Tlaxcala is a state that faces problems of violence against women linked to the phenomenon of human trafficking, specifically sex trafficking. This phenomenon reflects a cultural reality in Tlaxcala in which gender norms, especially those related to masculinity, are rooted in traditional patterns of the control and domination of women. For example, a recent study found that 20% of boys and male adolescents from third grade to ninth grade expressed interest in being an exploiter of women, due to the high profits and prestige that the business reports.
Violence against women in Tlaxcala is a prevailing problem. The state has experienced a growing trend in the number of hospital discharges of women in public institutions due to causes directly related to violence (from 1,380 cases in 2004 to 2,039 in 2014) – note that cases of violence tend to be drastically under-reported. In August 2016, a gender violence alert was requested in the state of Tlaxcala in 13 municipalities, including Santa Ana Chiautempan. In addition, Chiautempan’s health clinics had the fourth highest number of cases of women injured by violence in Tlaxcala.
Within this context of violence, teachers in Chiautempan middle schools have identified a serious problem of violence among adolescents (girls being insulted or pushed by partners in dating relationships), though it is often not viewed as violence by the young persons involved as such behaviour has become normalized.
Mexico has the highest teen pregnancy rate of all OECD countries, with 77 births per 1,000 youth ages 15-19 years of age (for comparison, the global rate is 46 per thousand). While the number of adolescent pregnancies decreased from 400,000 a year to 340,000 a year since President Enrique Peña Nieto put the National Strategy to Prevent Adolescent Pregnancy in place in January 2015, this rate is still alarmingly high. While becoming a parent radically changes a young person’s life, it often has significantly greater consequences for the mother, including school desertion and changes in aspirations for social advancement. According to Mexico’s National Population Council (CONAPO) estimates, 79.4% of pregnant women between 15 and 19 in Mexico City had unplanned pregnancies. In addition, within the capital, Milpa Alta is the delegation with the highest adolescent fertility rate (CONAPO, 2014), and an increasing rate of adolescent pregnancy has been reported in the semi-rural areas of the city. Global research shows that programs that address gender or power are five times more effective in reducing rates of sexually transmitted infections (STIs) or unintended pregnancy than those that do not.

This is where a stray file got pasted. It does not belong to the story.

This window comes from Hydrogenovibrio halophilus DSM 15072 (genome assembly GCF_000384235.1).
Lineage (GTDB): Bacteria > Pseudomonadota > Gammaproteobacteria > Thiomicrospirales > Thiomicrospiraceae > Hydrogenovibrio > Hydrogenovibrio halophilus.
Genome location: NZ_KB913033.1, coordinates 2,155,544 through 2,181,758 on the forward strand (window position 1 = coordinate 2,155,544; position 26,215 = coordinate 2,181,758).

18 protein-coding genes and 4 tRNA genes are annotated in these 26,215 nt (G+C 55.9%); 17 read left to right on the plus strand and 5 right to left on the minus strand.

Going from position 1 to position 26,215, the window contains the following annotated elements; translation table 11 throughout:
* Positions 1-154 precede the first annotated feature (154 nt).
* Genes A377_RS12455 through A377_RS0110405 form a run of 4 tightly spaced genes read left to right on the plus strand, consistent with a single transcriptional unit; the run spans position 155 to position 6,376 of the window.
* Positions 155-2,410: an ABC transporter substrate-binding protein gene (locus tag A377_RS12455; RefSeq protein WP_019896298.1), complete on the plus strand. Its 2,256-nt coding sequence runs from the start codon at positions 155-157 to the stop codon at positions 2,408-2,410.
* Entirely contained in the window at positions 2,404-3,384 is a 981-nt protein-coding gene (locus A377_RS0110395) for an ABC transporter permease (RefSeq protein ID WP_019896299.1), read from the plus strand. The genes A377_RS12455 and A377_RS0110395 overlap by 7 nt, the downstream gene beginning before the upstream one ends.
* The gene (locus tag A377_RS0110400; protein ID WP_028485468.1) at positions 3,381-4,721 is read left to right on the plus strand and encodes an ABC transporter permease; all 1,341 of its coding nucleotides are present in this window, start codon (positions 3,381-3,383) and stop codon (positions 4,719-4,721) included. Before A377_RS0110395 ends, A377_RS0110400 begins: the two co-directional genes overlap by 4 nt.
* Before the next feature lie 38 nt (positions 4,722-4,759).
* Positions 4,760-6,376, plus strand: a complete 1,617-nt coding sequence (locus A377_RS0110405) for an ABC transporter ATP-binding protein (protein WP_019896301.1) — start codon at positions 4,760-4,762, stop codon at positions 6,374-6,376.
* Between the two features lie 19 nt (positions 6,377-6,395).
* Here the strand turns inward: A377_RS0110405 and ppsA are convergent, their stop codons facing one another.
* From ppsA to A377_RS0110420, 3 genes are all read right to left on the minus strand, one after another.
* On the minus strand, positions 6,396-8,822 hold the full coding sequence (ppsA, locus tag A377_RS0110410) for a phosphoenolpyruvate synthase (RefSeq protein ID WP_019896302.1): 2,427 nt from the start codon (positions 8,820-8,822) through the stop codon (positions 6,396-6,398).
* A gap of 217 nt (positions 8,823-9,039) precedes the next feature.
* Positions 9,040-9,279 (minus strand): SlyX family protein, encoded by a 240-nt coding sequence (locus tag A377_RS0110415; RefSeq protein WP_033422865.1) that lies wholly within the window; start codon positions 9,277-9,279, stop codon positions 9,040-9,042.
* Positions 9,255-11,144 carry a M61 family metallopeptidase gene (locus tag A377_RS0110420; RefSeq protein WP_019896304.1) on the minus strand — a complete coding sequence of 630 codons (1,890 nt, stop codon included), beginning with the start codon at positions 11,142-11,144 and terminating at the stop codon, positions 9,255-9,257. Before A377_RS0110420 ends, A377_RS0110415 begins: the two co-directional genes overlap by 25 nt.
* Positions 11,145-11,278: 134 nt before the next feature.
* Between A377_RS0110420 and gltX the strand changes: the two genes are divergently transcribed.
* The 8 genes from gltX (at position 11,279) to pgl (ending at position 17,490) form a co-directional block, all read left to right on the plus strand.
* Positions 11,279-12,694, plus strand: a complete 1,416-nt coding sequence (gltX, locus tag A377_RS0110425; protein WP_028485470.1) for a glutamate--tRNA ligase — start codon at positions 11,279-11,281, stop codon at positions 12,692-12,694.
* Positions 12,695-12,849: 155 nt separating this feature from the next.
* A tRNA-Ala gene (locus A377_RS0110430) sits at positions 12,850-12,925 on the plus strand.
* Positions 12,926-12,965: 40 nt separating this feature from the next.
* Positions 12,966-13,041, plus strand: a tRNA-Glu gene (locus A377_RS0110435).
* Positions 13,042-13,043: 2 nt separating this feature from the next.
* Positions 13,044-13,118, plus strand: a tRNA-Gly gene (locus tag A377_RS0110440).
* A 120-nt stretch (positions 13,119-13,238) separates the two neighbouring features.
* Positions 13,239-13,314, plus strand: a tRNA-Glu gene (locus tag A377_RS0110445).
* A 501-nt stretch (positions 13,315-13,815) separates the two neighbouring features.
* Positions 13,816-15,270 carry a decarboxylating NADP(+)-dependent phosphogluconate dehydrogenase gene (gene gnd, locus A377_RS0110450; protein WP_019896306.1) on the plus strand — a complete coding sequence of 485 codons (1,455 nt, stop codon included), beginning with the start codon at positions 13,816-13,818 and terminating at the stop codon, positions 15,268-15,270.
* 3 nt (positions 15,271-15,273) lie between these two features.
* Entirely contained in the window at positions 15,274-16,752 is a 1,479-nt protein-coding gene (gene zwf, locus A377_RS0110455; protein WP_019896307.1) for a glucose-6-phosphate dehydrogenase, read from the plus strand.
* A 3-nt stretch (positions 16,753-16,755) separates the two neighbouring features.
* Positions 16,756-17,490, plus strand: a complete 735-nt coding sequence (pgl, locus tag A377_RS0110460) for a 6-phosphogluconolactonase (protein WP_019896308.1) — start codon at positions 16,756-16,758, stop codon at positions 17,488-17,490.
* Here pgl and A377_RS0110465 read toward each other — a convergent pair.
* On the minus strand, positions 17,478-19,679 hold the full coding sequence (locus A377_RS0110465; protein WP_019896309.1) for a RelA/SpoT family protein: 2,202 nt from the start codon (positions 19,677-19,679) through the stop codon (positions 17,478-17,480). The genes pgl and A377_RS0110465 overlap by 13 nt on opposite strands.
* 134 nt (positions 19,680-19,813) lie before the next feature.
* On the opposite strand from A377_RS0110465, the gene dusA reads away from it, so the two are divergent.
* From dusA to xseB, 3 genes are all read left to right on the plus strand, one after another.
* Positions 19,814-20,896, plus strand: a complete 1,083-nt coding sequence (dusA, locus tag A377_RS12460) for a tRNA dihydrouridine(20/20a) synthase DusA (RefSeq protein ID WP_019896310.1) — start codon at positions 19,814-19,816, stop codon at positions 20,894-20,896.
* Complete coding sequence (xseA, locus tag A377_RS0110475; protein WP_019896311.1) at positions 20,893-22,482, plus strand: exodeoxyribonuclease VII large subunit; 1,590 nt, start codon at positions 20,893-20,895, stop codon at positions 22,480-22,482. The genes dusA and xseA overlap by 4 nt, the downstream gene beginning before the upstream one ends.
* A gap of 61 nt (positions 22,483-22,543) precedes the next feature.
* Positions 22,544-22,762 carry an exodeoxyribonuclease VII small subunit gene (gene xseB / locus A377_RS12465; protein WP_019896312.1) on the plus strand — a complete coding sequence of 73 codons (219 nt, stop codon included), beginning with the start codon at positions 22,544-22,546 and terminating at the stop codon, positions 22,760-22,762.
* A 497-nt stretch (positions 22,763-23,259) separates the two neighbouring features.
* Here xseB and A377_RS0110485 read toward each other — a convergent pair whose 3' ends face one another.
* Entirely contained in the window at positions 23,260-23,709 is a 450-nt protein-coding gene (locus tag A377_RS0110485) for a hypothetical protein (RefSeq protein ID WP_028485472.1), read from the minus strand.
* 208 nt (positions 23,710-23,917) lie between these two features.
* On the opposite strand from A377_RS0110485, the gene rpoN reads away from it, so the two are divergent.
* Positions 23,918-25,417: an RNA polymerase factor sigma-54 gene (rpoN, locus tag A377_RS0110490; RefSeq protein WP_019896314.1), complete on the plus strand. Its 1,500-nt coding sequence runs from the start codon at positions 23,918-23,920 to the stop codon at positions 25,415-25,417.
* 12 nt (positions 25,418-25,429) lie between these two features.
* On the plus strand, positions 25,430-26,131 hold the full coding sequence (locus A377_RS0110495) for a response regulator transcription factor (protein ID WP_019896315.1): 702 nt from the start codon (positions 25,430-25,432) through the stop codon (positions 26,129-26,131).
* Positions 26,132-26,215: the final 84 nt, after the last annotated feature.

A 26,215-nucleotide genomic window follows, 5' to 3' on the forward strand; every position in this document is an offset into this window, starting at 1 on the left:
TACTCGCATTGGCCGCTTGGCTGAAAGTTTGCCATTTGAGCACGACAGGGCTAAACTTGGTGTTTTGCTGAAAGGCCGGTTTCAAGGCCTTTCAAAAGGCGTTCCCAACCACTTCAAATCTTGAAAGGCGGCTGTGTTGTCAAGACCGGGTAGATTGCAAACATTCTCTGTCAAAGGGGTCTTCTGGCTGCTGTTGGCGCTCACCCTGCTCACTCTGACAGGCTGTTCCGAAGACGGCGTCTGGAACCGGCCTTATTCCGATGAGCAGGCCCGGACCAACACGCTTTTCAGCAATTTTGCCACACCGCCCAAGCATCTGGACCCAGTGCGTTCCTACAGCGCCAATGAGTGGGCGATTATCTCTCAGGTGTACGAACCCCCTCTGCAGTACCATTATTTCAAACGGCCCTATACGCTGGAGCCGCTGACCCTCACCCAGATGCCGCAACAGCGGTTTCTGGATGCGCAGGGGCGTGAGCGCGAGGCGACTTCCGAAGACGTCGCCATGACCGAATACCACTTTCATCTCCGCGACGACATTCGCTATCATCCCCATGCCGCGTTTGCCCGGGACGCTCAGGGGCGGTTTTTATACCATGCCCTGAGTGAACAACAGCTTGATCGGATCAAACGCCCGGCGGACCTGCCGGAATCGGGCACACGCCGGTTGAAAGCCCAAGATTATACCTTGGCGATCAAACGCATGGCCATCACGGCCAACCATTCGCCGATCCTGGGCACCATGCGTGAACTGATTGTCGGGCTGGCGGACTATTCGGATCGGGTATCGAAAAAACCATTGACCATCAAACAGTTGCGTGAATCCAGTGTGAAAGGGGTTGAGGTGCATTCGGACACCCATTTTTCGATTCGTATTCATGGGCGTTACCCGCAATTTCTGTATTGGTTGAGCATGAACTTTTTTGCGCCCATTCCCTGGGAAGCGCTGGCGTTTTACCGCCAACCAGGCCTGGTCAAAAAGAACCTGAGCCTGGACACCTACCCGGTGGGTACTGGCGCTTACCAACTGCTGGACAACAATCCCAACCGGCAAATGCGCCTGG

GENDES began in 2003 as a small team of professionals who desired to eradicate gender-based violence through working with men, and became a formal non-profit organization in 2008. GENDES works from a gender perspective, with an emphasis on masculinities, to promote processes of reflection, intervention, research and advocacy to promote and strengthen—in partnership with other actors—gender equitable relationships. It uses its CECEVIM model (which stands for Training Center to Eradicate Domestic Violence by Men and was developed by co-founder Dr. Antonio Ramirez) to help perpetrators of domestic violence work to change their beliefs and behaviors, based on traditional notions of masculinity, that lead to violence. Recognized as a national leader on preventing gender-based violence, GENDES has worked with various government entities on models of prevention and care. In 2011, it developed an international network of 17 groups from Mexico, the United States, Panama, and Uruguay that implement its model. With its expertise regarding triggers that activate violent behavior in men, GENDES created methodologies to prevent such violence among young people. Two of GENDES’ three co-founders still work for the organization, Mauro Antonio Vargas Urias in the role of Director, and Ricardo Ayllon Gonzalez as the Head of Methodology.
EMpower’s 1st grant will support GENDES A.C. to conduct an evaluation to better understand, incorporate and disseminate results of two of its interventions for youth. GENDES will train 100 eighth graders in Tlaxcala on the prevention of gender-based violence in dating relationships, and 100 eighth graders in Mexico City on preventing unwanted teenage pregnancy and hire a consultant to evaluate the trainings’ impact. If the findings are positive, GENDES will be better positioned to advocate for uptake among other NGOs and government.
Primary Location: Mexico City, Mexico
Funded Since: 2018
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